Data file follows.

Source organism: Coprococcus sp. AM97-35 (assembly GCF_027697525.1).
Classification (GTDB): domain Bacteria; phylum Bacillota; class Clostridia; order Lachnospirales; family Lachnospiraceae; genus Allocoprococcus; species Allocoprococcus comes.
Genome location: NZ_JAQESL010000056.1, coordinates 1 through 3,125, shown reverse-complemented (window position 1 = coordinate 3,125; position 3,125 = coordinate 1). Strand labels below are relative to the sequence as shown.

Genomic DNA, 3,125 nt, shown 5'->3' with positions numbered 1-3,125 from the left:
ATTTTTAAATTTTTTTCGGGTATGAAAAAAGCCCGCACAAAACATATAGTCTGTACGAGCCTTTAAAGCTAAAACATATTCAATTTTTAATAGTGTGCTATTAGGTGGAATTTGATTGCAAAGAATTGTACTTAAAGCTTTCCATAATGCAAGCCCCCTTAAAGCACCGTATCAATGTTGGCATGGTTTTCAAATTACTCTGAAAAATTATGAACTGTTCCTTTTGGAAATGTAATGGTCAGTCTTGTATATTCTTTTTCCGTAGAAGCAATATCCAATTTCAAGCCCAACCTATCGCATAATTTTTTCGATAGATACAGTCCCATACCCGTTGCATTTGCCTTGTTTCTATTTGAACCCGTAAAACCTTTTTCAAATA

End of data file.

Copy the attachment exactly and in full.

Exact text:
Source organism: Coprococcus sp. AM97-35 (assembly GCF_027697525.1).
Classification (GTDB): domain Bacteria; phylum Bacillota; class Clostridia; order Lachnospirales; family Lachnospiraceae; genus Allocoprococcus; species Allocoprococcus comes.
Genome location: NZ_JAQESL010000056.1, coordinates 1 through 3,125, shown reverse-complemented (window position 1 = coordinate 3,125; position 3,125 = coordinate 1). Strand labels below are relative to the sequence as shown.

Genomic DNA, 3,125 nt, shown 5'->3' with positions numbered 1-3,125 from the left:
ATTTTTAAATTTTTTTCGGGTATGAAAAAAGCCCGCACAAAACATATAGTCTGTACGAGCCTTTAAAGCTAAAACATATTCAATTTTTAATAGTGTGCTATTAGGTGGAATTTGATTGCAAAGAATTGTACTTAAAGCTTTCCATAATGCAAGCCCCCTTAAAGCACCGTATCAATGTTGGCATGGTTTTCAAATTACTCTGAAAAATTATGAACTGTTCCTTTTGGAAATGTAATGGTCAGTCTTGTATATTCTTTTTCCGTAGAAGCAATATCCAATTTCAAGCCCAACCTATCGCATAATTTTTTCGATAGATACAGTCCCATACCCGTTGCATTTGCCTTGTTTCTATTTGAACCCGTAAAACCTTTTTCAAATA